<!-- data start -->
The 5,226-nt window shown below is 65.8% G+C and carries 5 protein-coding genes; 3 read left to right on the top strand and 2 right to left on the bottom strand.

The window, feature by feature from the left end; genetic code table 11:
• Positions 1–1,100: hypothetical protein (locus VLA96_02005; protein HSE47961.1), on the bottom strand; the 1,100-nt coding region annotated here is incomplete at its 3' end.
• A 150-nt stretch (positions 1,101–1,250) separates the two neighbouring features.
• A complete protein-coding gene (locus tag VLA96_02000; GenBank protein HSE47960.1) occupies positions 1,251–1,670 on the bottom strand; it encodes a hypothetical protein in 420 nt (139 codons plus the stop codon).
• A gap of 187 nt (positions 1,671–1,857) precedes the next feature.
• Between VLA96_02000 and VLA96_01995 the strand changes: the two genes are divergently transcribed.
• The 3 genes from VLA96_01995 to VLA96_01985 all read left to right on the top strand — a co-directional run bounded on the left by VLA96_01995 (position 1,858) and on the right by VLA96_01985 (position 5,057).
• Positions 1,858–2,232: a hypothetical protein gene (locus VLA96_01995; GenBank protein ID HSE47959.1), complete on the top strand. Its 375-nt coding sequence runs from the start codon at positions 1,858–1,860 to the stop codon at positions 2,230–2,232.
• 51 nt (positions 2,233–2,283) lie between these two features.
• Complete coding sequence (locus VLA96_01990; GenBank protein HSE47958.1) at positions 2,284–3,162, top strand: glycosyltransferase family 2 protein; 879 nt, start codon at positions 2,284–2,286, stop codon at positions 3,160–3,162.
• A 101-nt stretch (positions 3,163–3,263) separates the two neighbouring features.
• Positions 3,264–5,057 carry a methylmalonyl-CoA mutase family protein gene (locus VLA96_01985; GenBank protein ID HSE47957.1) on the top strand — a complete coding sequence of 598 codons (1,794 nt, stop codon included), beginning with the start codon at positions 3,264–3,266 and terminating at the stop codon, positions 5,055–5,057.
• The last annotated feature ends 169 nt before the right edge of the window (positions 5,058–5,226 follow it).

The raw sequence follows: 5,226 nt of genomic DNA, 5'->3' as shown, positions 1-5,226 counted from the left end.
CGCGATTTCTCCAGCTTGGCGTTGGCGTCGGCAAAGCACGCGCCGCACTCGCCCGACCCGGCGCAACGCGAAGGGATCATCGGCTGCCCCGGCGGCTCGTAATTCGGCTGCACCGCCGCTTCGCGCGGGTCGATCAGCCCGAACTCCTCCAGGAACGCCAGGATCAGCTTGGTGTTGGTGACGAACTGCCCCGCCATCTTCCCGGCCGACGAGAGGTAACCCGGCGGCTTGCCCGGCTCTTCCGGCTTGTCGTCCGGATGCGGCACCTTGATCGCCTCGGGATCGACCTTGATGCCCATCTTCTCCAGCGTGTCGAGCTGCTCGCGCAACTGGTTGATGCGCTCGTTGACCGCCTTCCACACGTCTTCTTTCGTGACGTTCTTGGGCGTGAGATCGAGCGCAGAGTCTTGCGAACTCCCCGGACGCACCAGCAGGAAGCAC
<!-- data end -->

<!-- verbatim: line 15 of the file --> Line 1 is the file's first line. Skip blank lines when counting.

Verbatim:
The raw sequence follows: 5,226 nt of genomic DNA, 5'->3' as shown, positions 1-5,226 counted from the left end.